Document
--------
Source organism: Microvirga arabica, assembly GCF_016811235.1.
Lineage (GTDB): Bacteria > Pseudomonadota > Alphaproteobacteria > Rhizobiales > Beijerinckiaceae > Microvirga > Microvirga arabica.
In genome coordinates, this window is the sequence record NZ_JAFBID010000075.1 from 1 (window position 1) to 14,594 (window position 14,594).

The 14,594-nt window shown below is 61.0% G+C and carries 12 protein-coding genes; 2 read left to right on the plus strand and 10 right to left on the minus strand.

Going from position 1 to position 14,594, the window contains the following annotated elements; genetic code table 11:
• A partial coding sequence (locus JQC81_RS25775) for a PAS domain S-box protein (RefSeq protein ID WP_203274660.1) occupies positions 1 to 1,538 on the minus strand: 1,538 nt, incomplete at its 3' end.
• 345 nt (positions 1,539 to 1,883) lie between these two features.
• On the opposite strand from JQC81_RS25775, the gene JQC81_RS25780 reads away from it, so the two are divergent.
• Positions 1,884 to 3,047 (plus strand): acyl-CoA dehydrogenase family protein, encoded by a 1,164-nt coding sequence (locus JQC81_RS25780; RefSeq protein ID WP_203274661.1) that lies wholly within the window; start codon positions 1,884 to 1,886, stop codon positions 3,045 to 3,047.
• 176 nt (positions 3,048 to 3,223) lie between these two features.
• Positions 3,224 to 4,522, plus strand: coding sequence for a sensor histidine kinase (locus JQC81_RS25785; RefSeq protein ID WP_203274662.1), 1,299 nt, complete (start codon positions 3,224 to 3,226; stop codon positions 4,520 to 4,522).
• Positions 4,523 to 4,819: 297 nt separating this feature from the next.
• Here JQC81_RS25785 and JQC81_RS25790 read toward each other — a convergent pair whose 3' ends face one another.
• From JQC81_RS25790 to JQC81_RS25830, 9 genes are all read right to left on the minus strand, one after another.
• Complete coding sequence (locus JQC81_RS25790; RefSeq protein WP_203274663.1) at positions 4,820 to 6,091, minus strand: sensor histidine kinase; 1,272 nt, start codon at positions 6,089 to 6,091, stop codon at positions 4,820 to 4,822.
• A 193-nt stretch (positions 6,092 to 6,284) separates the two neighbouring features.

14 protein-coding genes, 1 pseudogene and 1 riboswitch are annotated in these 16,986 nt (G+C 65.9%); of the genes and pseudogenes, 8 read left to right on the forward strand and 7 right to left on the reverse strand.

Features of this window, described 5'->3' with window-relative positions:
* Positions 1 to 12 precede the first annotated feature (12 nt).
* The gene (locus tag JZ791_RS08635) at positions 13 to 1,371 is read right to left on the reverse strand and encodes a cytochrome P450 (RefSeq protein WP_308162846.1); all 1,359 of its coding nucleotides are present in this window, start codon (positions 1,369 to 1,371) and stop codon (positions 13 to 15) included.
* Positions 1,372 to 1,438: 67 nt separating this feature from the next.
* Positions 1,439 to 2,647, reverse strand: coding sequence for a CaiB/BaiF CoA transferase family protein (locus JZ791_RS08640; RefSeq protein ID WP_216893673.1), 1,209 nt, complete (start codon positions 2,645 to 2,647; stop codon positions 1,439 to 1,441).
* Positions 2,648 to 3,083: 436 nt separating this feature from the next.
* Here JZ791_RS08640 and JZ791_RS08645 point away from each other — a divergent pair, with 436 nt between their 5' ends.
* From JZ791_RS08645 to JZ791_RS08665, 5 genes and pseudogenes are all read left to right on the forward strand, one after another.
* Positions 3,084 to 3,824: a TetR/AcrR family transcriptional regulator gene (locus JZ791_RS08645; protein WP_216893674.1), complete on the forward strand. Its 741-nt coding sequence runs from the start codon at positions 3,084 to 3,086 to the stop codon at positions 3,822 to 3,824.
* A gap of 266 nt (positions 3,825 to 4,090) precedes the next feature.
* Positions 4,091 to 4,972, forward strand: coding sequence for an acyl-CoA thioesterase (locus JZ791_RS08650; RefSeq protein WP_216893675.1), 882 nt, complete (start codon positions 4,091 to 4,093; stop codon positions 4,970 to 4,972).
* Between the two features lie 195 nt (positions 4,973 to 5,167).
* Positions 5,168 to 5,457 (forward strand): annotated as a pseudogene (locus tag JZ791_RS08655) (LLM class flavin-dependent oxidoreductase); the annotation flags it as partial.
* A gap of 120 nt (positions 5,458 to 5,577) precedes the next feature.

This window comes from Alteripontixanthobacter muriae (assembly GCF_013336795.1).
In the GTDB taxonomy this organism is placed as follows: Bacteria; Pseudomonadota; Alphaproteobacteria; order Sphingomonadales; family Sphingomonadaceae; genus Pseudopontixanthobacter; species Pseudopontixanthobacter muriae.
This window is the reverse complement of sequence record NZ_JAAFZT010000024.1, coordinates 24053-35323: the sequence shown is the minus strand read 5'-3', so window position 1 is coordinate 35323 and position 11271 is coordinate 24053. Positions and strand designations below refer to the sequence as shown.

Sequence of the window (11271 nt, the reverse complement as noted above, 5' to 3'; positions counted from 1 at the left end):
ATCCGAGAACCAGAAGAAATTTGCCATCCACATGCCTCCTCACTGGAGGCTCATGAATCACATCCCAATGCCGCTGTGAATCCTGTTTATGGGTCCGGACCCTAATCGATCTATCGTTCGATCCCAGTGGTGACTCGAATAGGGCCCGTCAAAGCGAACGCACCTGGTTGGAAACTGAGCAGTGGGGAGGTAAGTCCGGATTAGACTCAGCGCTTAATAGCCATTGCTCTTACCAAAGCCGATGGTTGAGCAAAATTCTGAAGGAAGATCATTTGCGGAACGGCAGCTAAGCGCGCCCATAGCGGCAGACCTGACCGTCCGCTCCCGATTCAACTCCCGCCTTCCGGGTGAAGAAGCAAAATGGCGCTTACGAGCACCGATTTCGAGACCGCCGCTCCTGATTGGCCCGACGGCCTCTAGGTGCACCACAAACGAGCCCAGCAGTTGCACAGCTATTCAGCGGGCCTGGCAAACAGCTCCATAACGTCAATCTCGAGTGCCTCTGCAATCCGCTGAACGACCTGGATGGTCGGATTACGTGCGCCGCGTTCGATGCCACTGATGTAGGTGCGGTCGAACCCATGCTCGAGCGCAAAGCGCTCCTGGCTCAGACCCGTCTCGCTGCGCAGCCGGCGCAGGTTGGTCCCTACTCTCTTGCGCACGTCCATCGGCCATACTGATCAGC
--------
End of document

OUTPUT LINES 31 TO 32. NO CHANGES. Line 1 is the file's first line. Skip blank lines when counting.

* A gap of 120 nt (positions 5,458 to 5,577) precedes the next feature.

This window comes from Alteripontixanthobacter muriae (assembly GCF_013336795.1).